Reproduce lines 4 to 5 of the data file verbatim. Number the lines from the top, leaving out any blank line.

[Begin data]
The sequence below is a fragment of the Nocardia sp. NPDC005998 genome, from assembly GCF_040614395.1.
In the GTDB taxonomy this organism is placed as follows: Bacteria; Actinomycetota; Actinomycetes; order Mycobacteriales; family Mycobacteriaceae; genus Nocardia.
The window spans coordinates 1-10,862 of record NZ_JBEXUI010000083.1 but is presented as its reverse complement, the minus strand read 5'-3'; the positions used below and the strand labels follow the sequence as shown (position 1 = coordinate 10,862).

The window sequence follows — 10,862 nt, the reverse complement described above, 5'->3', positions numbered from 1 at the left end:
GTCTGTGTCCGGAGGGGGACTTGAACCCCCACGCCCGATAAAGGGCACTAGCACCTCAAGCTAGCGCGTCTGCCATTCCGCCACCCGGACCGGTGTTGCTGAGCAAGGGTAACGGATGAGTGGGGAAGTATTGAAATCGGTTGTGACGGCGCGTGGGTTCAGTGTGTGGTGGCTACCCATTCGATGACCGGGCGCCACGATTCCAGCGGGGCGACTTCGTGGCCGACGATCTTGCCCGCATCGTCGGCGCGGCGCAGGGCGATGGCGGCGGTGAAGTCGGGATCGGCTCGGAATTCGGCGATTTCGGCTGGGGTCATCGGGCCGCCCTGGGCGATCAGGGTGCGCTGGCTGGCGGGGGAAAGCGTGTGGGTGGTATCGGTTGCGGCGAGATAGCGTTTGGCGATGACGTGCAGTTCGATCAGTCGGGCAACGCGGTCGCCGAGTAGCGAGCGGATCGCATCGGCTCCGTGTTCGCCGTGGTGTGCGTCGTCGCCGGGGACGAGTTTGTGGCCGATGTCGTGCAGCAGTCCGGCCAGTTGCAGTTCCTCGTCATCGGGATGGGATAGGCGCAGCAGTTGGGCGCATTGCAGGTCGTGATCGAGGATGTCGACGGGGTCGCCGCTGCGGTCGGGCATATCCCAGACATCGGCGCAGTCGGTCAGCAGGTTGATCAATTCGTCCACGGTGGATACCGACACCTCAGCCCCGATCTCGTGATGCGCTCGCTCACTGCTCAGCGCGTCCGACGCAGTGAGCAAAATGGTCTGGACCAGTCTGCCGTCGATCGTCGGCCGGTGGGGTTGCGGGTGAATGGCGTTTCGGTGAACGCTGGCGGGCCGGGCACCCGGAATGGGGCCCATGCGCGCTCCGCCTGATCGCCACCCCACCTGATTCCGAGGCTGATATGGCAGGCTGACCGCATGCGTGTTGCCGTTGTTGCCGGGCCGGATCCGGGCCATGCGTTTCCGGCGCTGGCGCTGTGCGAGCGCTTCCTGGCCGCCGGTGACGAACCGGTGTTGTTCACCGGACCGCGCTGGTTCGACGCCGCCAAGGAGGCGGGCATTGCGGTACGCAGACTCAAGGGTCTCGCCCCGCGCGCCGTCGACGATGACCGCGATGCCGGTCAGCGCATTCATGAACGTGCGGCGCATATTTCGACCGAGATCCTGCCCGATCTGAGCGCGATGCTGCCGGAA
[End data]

The window sequence follows — 10,862 nt, the reverse complement described above, 5'->3', positions numbered from 1 at the left end:
GTCTGTGTCCGGAGGGGGACTTGAACCCCCACGCCCGATAAAGGGCACTAGCACCTCAAGCTAGCGCGTCTGCCATTCCGCCACCCGGACCGGTGTTGCTGAGCAAGGGTAACGGATGAGTGGGGAAGTATTGAAATCGGTTGTGACGGCGCGTGGGTTCAGTGTGTGGTGGCTACCCATTCGATGACCGGGCGCCACGATTCCAGCGGGGCGACTTCGTGGCCGACGATCTTGCCCGCATCGTCGGCGCGGCGCAGGGCGATGGCGGCGGTGAAGTCGGGATCGGCTCGGAATTCGGCGATTTCGGCTGGGGTCATCGGGCCGCCCTGGGCGATCAGGGTGCGCTGGCTGGCGGGGGAAAGCGTGTGGGTGGTATCGGTTGCGGCGAGATAGCGTTTGGCGATGACGTGCAGTTCGATCAGTCGGGCAACGCGGTCGCCGAGTAGCGAGCGGATCGCATCGGCTCCGTGTTCGCCGTGGTGTGCGTCGTCGCCGGGGACGAGTTTGTGGCCGATGTCGTGCAGCAGTCCGGCCAGTTGCAGTTCCTCGTCATCGGGATGGGATAGGCGCAGCAGTTGGGCGCATTGCAGGTCGTGATCGAGGATGTCGACGGGGTCGCCGCTGCGGTCGGGCATATCCCAGACATCGGCGCAGTCGGTCAGCAGGTTGATCAATTCGTCCACGGTGGATACCGACACCTCAGCCCCGATCTCGTGATGCGCTCGCTCACTGCTCAGCGCGTCCGACGCAGTGAGCAAAATGGTCTGGACCAGTCTGCCGTCGATCGTCGGCCGGTGGGGTTGCGGGTGAATGGCGTTTCGGTGAACGCTGGCGGGCCGGGCACCCGGAATGGGGCCCATGCGCGCTCCGCCTGATCGCCACCCCACCTGATTCCGAGGCTGATATGGCAGGCTGACCGCATGCGTGTTGCCGTTGTTGCCGGGCCGGATCCGGGCCATGCGTTTCCGGCGCTGGCGCTGTGCGAGCGCTTCCTGGCCGCCGGTGACGAACCGGTGTTGTTCACCGGACCGCGCTGGTTCGACGCCGCCAAGGAGGCGGGCATTGCGGTACGCAGACTCAAGGGTCTCGCCCCGCGCGCCGTCGACGATGACCGCGATGCCGGTCAGCGCATTCATGAACGTGCGGCGCATATTTCGACCGAGATCCTGCCCGATCTGAGCGCGATGCTGCCGGAA